So why is it important to wrestle with this question? Because just about everything you do, everything your school, system, even country’s entire education system does revolves around this question of utility and purpose of educational efforts – the ‘why’, rather than the much more talked about ’what’, ‘how’ or even that bean counting ’how much’. It is rarely a case of one clean purpose and there is a good chance that during your teaching career you may have to dislike a particular purpose and bite your tongue to feed your family but equally stand on the barricades for things and ways of teaching that matter to you deeply. But it is rarely a clean cut. Get used to it.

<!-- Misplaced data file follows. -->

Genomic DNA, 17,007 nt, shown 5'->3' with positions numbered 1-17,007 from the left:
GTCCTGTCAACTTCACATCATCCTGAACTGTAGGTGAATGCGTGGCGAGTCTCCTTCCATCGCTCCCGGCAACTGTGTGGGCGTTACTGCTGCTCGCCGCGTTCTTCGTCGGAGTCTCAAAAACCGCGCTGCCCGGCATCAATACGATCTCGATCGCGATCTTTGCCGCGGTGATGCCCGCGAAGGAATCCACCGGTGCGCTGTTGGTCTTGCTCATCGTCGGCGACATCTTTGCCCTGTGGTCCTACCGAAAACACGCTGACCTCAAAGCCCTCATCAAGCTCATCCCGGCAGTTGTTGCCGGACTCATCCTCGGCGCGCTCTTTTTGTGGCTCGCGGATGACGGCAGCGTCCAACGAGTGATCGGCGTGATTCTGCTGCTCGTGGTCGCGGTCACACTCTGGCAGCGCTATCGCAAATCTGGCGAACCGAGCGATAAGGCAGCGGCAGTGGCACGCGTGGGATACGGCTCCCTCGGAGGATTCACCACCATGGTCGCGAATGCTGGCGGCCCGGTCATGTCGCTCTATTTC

The talk of things in and beyond your control brings me too my next ‘go to’ line. Be aware that for all the talk of teacher professionalism, you are increasingly at the mercy of people who are largely the least learned about education and want to make things easy, controllable, predictable, especially for their own progeny and/or agendas – parents and politicians. Many times you will bury your face in your palms, curse, worry, rage, shout helplessly (at your school administrator or with them too) about what they demand. They will ignore your professional competency in understanding how you or kids you are in charge of work or would like to work. You will be asked to comply and be encouraged to climb up the ladders of teacher proficiency, where, like your students, you can be measured, evaluated and governed (well, you will govern yourself, from inside by what is stated as desirable by various professional standards bodies…look up ‘governmentality’ for more). You will be cornered by parents who are increasingly positioned as consumers. You will be placed on the pedestal by pundits, who think that your ‘teacher quality’ (important nuance of language of here – see this post by Corinne Campbell) always and necessarily makes up for all other individual and/or structural inequalities that affect you, your students and their parents. Many of them, with good intentions, no doubt, will assign you those mentioned demigod powers … in being an effective, efficient and preferably easily measured technician of the empire they run or want to create.